3. ^ Rosen, G. and Lotufo, G.R., 2010. Fate and effects of Composition B in multispecies marine exposures. Environmental toxicology and chemistry, 29(6), pp.1330-1337.Report.pdf
  4. ^ 4.0 4.1 Wang, P.F., Liao, Q., George, R. and Wild, W., 2011. Release rate and transport of munitions constituents from breached shells in marine environment. In Environmental chemistry of explosives and propellant compounds in soils and marine systems: Distributed source characterization and remedial technologies (pp. 317-340). American Chemical Society. doi: 10.1021/bk-2011-1069.ch016
  5. ^ Li, Y., Yang, C., Bao, Y., Ma, X., Lu, G. and Li, Y., 2016. Aquatic passive sampling of perfluorinated chemicals with polar organic chemical integrative sampler and environmental factors affecting sampling rate. Environmental Science and Pollution Research, 23(16), pp.16096-16103. doi: 10.1007/s11356-016-6791-1
  6. ^ 6.0 6.1 6.2 Voie, Øyvind A., and Espen Mariussen. "Risk assessment of sea dumped conventional munitions." Propellants, Explosives, Pyrotechnics 42, no. 1 (2017): 98-105. doi:10.1002/prep.20160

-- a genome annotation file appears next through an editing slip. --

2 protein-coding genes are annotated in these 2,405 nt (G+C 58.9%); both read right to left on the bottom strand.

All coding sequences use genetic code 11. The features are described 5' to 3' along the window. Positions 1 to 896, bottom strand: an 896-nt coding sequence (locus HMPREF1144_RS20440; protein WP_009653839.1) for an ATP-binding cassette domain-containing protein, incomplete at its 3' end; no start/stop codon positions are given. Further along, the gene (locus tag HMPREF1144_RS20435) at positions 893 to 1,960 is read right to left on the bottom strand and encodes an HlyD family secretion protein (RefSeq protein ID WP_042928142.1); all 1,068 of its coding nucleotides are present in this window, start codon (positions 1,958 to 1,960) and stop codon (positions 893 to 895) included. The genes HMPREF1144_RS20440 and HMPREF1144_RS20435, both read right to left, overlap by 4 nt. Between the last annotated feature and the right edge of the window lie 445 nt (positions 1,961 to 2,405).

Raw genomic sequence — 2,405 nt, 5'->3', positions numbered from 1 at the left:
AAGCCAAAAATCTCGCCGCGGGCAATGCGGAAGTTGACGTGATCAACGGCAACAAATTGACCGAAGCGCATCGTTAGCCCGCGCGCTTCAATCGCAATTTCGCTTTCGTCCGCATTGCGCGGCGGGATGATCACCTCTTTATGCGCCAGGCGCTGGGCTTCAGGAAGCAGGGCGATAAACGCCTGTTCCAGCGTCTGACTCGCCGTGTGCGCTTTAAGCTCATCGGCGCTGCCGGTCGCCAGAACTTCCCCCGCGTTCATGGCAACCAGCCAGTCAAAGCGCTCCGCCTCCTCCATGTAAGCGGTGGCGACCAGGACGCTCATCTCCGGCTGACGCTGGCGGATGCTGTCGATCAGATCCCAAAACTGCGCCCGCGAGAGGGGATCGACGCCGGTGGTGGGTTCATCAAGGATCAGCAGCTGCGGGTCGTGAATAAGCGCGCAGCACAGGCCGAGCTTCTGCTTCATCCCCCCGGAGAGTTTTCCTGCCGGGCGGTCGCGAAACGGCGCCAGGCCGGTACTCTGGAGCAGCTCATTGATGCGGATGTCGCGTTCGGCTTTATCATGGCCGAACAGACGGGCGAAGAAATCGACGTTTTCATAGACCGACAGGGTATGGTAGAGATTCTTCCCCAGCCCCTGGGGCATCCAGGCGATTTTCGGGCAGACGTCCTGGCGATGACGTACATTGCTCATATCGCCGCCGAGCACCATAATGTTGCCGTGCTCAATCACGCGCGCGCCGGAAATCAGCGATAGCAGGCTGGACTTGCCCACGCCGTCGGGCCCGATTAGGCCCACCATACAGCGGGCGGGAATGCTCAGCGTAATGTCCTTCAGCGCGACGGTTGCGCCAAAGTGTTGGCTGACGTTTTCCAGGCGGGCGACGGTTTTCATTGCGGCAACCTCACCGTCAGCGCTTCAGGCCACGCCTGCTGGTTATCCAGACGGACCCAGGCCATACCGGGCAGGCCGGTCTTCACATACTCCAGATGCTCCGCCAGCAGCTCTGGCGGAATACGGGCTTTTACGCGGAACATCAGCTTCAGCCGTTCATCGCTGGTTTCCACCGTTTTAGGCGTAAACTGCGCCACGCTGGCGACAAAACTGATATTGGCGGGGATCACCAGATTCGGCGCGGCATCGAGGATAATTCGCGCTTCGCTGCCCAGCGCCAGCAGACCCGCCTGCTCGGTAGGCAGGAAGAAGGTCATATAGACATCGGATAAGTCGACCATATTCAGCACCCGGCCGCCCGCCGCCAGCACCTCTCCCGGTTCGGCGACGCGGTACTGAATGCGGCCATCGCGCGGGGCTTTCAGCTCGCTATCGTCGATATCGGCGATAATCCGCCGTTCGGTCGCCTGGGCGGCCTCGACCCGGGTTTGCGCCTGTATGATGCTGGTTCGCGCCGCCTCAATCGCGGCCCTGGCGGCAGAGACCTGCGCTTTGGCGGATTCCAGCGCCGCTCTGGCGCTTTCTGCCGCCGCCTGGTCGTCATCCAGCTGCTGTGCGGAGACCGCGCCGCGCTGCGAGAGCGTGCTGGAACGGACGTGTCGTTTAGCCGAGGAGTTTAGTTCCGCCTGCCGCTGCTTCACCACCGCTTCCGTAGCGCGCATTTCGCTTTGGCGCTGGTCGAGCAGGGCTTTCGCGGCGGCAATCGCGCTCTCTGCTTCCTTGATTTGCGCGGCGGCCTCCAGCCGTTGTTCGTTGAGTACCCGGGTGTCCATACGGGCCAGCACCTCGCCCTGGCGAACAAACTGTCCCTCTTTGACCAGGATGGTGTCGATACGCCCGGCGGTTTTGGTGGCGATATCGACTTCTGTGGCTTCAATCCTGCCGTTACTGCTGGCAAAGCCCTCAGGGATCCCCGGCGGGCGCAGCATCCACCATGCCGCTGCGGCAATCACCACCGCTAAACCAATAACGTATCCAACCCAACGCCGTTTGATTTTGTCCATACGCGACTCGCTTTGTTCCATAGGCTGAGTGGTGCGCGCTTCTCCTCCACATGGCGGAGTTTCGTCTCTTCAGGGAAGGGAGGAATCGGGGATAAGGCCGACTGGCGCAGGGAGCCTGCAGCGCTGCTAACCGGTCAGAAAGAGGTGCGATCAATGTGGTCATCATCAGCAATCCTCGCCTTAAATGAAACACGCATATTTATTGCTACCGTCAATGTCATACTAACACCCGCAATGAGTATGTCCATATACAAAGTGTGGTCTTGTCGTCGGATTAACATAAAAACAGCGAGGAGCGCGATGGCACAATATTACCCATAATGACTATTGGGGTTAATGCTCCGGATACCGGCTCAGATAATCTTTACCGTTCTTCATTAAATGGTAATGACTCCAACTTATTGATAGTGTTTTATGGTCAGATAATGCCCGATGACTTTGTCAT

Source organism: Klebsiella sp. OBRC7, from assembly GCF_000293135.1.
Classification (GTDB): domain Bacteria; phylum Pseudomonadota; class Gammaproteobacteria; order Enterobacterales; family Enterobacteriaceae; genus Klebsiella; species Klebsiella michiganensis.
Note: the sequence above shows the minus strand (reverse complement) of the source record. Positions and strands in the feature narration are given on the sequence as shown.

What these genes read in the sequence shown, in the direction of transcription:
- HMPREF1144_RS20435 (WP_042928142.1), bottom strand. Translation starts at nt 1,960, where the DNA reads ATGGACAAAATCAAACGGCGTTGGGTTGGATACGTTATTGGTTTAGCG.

7. ^ 7.0 7.1 7.2 7.3 7.4 7.5 7.6 Rosen, G., Lotufo, G.R., George, R.D., Wild, B., Rabalais, L.K., Morrison, S. and Belden, J.B., 2018. Field validation of POCIS for monitoring at underwater munitions sites. Environmental toxicology and chemistry, 37(8), pp.2257-2267. doi: 10.1002/etc.4159
  8. ^ 8.0 8.1 8.2 8.3 Beck, A.J., Gledhill, M., Schlosser, C., Stamer, B., Böttcher, C., Sternheim, J., Greinert, J. and Achterberg, E.P., 2018. Spread, behavior, and ecosystem consequences of conventional munitions compounds in coastal marine waters. Frontiers in Marine Science, 5, p.141. Report.pdf
  9. ^ 9.0 9.1 Beck, A.J., van der Lee, E.M., Eggert, A., Stamer, B., Gledhill, M., Schlosser, C. and Achterberg, E.P., 2019. In situ measurements of explosive compound dissolution fluxes from exposed munition material in the Baltic Sea. Environmental science & technology, 53(10), pp.5652-5660. doi: 10.1021/acs.est.8b06974
  10. ^ Wang, P. F., George, R. D., Wild, W. J., and Liao, Q., 2013. Defining munition constituent (MC) source terms in aquatic environments on DoD Ranges (ER-1453), Final Report. SSC Pacific Technical Report 1999. Strategic Environmental Research and Development Program (SERDP). Space and Naval Warfare Systems Center (SSC) Pacific: San Diego, CA Report.pdf
  11. ^ 11.0 11.1 11.2 11.3 11.4 Lotufo, G.R., Chappell, M.A., Price, C.L., Ballentine, M.L., Fuentes, A.A., Bridges, T.S., George, R.D., Glisch, E.J., Carton, G. 2017. Review and synthesis of evidence regarding environmental risks posed by munitions constituents (MC) in aquatic systems, Final report. SERDP Project ER-2341. ERDC/EL TR-17-17. US Army Corps of Engineers, Engineer Research and Development Center, Vicksburg, MS Report.pdf